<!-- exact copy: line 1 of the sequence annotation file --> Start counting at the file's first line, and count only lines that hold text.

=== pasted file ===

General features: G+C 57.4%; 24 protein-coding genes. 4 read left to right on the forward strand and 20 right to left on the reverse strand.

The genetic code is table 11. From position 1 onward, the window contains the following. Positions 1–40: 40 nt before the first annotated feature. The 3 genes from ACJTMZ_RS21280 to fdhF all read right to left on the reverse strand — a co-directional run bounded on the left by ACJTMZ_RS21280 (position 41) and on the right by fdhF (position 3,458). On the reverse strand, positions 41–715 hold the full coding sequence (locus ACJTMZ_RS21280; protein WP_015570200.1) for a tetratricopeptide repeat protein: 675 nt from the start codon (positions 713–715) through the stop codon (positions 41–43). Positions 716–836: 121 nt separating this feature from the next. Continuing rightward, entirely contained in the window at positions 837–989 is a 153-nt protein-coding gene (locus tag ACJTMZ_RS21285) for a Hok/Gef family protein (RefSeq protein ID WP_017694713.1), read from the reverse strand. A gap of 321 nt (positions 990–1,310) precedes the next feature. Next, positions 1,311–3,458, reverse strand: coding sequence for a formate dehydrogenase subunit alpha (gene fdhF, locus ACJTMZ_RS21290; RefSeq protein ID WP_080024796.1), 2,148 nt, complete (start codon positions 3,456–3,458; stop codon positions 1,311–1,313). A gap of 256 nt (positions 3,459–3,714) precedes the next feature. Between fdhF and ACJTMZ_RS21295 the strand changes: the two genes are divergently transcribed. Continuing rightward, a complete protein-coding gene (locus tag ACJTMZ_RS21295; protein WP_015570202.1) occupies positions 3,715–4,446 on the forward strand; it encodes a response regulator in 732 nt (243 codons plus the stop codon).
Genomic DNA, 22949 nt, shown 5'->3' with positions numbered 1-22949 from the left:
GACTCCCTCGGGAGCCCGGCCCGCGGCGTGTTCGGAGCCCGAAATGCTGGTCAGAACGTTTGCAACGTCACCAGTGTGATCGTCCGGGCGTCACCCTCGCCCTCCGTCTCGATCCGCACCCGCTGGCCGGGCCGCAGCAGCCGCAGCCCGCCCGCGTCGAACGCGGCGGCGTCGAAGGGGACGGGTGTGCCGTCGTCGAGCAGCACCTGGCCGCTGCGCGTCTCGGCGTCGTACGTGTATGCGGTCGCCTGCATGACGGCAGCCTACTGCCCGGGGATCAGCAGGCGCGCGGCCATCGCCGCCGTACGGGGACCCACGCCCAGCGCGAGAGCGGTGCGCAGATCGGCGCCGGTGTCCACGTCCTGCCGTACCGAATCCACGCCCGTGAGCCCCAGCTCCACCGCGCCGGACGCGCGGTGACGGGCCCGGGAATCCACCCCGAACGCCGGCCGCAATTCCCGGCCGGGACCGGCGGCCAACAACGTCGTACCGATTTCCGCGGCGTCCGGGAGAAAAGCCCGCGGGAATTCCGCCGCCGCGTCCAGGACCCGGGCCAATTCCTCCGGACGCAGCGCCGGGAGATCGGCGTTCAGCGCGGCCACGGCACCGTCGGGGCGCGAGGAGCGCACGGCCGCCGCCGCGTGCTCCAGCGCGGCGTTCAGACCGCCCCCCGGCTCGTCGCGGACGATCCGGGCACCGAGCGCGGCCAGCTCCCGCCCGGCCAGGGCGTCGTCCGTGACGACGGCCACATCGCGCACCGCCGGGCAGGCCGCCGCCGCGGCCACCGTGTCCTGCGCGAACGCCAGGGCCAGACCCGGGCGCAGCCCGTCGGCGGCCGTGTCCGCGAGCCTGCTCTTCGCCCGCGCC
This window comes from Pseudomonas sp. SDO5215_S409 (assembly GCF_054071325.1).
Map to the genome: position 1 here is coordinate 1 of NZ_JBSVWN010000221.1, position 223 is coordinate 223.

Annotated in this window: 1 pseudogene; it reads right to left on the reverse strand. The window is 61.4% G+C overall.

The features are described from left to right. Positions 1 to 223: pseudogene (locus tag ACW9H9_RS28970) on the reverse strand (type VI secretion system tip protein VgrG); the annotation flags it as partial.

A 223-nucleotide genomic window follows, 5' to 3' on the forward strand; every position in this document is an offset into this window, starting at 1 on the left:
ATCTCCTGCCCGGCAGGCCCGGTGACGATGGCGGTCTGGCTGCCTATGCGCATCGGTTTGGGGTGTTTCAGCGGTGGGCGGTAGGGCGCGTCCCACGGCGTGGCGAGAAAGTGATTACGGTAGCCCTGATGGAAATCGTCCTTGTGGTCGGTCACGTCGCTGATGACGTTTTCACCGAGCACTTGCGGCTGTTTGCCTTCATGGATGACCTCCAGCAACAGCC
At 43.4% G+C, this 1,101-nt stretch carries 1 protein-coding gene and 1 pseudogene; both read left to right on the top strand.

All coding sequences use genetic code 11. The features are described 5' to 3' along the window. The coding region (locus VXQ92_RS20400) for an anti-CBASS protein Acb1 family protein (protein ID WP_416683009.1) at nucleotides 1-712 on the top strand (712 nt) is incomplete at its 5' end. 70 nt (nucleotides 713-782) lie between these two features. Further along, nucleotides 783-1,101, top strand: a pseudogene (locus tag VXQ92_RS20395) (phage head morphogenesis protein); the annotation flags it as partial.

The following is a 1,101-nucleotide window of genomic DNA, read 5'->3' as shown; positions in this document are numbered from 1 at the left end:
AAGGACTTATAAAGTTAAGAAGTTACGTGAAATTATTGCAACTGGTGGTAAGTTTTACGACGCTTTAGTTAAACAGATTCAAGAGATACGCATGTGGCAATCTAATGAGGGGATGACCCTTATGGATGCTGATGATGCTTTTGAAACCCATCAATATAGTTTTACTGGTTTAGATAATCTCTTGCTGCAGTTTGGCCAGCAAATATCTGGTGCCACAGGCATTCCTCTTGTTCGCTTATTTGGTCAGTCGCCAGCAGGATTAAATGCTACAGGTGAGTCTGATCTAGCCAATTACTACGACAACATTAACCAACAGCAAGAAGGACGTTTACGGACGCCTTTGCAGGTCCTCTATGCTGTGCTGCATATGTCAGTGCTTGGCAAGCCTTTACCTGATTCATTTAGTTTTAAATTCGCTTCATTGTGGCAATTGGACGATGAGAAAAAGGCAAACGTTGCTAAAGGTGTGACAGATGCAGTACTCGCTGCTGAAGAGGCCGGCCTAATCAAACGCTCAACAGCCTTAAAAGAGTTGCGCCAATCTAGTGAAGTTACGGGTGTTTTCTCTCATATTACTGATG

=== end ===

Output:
General features: G+C 57.4%; 24 protein-coding genes. 4 read left to right on the forward strand and 20 right to left on the reverse strand.